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The American Gentleman Of Leisure

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ltiíl)ipii ftrjn. Did the reader ever see a lost dog in a great city ? Not a dog recently lost, f uil of wild anxiety and restless pain and bewilderment, but one who has given up the search tor a niaster in despair, aud becorae consciously a vagabond 't If so, he has seen au animal that has lost his self-respect, traveled iii the gutters.sliuking along byfences, making acquaintauue with dirty boys, becoming a thorough coward, and losing every admirable characteristic of a dog. A cat is a cat even in vagaboudage ; bat a dog that does not balong to somebody is as hopeless a specimen of deinoralization asean be foundin the superior race among which he soight in vain for his master. We know hini at ürst sight, and he kuows that we know him. The loss of his place in the world, nul the loss of his objeuts of loyalty, per sonal and official, have taken the sigmficauce out of his lite and the spirit out of him. He has become a dog of leisure. We do not know how it may be in trausAtlantic countries. lt is quite possible that in Constantinople, where dogs are plenty and masters comparatively scarce, the canine vagabunds keep each other in countenauce. There is a sort of self respect among human thieves, if only onough of them get together. Where beggars are plenty, there are sometimes genera ted a sort of professional am bition and a semblance, at least, of professional pride and honor. Liquor-dealers form a society, publish a newspaper, cali themBelves " Wine Merchants," and make themselves believe that they are respectable. Stock-gamblers in Wall street, by sheer force of numbers in combination, make a business semi respectable which never added a dollar of wealth to the country aud never wili, and which constantly places the business interests of the country in jeopardy. So it is possible that in Constantinople lost dogs niaintain their selï-respeot, by oonirounity of feeliug and a consciousuess that they are neither exceptional nor ecceniric. A dogs sense of vagabondage woud seem therefore, to depend much upon his atuiosphere and oircumstances. In New York Le loses himself with his home ; in Constantinople he joius a comuiunity. The American man of leisure is a sort of lost dog. The people are so busy, they have so long associated personal importante with action and useiulness, that it is all a man's life is worth to drop out of active employment. If a Vanderbilt sliould quietly release his hold of the vast railroad interests now in his hands, an d should never more show his face in Wall street, he wonld practically shrink to a nonentity. If a Stewart should retire to enjoy his piled-up millious in the quie repose of his palace, he would cease to be an object of interest to anybody. It is undemably true that there is nobody in America who has so hard a time as the man of leisure. The Dian who has nothing to do, and nobody to help hini do nothiug, may properly be counted among the untortunate classes, without regare to the amount of wealth he possesses. - This is, doubtless, the reason why so many who retire from a life of profitable labor come back, after a few months or yeavs to their old haunts and old pursuits. They see that the moment that they count themselves out of active life they are uounted by their old atquaintances out of the world. They become mere loafers and hangers on ; and a certain sense of vagabondage depressesthem The climate is stimulating, time hangs heavy on their hands, business is exciting, business associations are congenia and attractive : and so they go back to their industries, never to leave them ugain tul sickness or death or old age remuvet them trom the theater of their efforts. IIn Europe we know that the case is widely different. The number of men who live upou their estates, - estates either wou by trade or inherited iroin rich ancestors, - is very iarge, whilethose who have small, fixed incomes, which they never undertake to increase, is larger stil]. The Englishman of leisure who cannot live at home on his income gues to the Continent, and seeks a place where his limited number of pounds per anitvn will give him genteel lodgings, with a life of iele leisure. In such a place he íiuds uthers 111 pieiitj wliu aic na iUlc o lic and whohave come there for the same reason that brings him. He finds it quite respectable to do nothing, audknows that hit, cummand of the meaus that give him leisure is the subject of envy on the pari ot the inhabituuts. He eats, sleeps reads, visits, writes letters, and kills time without any loss of self-respect, and without feeling the slightest attraction for busier life. Indeed, the trartesmeu who are active around him are looked for down upon as social iníeriors, on account of the tact that they are under the necessity of work. Work is not a gentee] thing to do, unless it be done in an office or profession. Shop-keeping and labor of the hands are accounted vulgar. It seems impossible to conclude that the man of leisure can ever hold a desirable position where labor holds its legitímate position. We wish the Americun could have more leisure than he has. It would, in mauy respects, be well for society that men who have property enough and ten times more than enougn, should retire from active life to make plaoe for others rather than go on accumulating gigantic fortunes which become curses to their owners and the couimdnity. After all if idleness eau ouly beuiade respectable and desirable by rnakiug labor vulgar, we trust that the American gentleman of leisure will be as rare in the future as he has been in the past. "We are giad, on the wholfc, that every American deerns it essential to belong to somebody, tobblong to somethiug, to susttiin some active relation to srime industry, or enteiprisc, or charity, to be counted in at some point among the useful forces of society. He is the better and the happier tor it, and he helps to sustainthe honor and self-respect of all those with whom labor isa constant necessity.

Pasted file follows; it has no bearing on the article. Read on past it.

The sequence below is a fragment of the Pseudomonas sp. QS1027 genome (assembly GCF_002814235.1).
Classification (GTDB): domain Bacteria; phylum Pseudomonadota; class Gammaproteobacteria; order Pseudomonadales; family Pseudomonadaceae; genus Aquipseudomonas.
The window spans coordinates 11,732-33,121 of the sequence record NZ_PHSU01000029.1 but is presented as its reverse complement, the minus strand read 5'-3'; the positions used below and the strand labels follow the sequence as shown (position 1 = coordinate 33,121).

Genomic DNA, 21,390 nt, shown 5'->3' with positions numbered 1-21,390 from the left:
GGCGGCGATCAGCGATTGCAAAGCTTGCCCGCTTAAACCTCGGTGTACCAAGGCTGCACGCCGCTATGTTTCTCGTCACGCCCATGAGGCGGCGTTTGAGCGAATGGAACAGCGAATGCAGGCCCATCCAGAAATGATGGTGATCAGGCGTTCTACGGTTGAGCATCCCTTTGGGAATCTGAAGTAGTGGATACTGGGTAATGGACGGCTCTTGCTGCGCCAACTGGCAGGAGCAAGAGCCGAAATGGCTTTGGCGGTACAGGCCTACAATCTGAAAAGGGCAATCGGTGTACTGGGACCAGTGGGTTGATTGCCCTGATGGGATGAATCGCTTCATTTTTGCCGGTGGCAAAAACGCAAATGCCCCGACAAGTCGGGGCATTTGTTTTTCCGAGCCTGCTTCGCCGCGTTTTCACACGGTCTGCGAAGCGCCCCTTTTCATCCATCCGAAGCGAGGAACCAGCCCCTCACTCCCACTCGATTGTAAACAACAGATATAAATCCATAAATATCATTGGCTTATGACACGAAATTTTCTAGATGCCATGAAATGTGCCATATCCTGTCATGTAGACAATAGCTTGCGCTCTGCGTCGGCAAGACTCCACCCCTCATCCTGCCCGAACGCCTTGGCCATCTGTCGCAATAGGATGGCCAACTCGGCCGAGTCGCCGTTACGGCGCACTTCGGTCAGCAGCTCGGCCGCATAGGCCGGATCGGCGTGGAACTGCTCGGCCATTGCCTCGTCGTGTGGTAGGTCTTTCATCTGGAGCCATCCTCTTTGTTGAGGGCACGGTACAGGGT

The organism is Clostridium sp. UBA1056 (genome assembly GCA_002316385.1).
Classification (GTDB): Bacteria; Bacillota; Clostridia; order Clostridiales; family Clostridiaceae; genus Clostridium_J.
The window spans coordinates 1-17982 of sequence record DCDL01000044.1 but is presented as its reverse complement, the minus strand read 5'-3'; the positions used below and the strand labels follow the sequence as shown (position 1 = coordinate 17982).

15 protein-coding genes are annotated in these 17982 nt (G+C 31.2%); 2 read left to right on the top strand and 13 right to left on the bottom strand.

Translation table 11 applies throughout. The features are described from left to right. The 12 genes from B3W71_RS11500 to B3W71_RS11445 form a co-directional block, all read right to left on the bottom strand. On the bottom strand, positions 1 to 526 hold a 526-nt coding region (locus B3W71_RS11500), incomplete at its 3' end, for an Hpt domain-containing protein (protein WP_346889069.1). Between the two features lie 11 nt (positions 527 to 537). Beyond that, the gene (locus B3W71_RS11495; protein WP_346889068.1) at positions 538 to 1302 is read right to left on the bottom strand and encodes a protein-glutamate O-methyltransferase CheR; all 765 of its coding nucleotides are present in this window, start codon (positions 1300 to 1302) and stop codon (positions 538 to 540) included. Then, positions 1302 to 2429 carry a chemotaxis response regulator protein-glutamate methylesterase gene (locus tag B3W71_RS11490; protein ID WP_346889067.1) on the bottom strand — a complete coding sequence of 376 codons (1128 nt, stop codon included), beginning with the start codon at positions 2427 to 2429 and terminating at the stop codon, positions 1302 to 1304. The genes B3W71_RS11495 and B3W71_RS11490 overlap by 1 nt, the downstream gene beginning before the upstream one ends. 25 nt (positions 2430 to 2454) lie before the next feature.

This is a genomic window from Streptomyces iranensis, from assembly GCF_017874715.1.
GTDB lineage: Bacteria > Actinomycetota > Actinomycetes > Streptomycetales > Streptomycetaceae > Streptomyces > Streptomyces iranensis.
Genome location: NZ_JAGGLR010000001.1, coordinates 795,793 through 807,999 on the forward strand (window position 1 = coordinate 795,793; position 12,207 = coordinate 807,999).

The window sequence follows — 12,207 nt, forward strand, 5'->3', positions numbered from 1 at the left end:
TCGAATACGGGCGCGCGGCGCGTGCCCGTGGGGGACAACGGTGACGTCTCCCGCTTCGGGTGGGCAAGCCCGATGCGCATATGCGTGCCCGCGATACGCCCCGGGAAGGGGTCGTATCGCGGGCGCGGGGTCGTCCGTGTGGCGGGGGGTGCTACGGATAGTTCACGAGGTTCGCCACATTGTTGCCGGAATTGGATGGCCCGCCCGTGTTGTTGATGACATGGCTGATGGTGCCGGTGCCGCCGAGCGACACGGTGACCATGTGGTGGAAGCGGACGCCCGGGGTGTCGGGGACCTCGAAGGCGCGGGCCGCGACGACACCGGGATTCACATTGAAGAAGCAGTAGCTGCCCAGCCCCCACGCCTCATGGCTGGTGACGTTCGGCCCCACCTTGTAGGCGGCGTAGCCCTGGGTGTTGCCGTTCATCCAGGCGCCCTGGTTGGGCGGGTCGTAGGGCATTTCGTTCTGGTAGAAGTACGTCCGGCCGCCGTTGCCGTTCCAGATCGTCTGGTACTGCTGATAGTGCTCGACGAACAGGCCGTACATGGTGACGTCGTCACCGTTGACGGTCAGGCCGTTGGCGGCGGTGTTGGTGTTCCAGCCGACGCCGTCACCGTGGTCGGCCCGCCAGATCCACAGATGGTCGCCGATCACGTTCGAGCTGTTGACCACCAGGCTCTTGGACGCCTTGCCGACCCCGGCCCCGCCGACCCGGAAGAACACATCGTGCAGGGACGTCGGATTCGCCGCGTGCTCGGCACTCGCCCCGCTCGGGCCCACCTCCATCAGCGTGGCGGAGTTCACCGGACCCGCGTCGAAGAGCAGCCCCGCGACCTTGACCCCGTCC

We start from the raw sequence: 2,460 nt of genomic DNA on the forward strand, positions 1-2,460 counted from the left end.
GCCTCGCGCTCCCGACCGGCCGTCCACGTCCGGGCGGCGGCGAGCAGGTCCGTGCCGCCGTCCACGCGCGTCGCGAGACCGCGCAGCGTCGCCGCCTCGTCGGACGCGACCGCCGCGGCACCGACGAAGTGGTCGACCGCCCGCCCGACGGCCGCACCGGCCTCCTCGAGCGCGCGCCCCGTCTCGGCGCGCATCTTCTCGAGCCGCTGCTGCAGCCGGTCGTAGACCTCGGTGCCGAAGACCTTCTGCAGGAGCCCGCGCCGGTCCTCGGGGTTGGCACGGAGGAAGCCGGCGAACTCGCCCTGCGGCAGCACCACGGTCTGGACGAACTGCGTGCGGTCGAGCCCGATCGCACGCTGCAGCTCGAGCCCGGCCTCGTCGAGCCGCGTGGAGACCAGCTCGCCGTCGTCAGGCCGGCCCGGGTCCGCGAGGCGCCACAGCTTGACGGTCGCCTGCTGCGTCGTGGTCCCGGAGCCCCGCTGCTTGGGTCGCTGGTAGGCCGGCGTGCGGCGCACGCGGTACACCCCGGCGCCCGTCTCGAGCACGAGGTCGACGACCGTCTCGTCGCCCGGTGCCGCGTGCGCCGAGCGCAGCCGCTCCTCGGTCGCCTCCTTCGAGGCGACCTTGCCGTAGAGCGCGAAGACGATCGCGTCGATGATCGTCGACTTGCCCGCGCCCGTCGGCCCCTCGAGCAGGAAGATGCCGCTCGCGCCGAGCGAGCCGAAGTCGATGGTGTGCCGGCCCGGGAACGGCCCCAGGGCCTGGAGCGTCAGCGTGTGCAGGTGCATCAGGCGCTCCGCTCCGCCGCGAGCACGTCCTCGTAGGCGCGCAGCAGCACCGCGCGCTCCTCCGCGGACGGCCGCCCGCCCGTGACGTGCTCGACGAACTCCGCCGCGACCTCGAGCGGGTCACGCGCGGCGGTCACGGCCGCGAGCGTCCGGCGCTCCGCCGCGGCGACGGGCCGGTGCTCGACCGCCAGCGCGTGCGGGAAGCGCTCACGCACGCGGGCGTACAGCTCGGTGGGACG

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Michigan Argus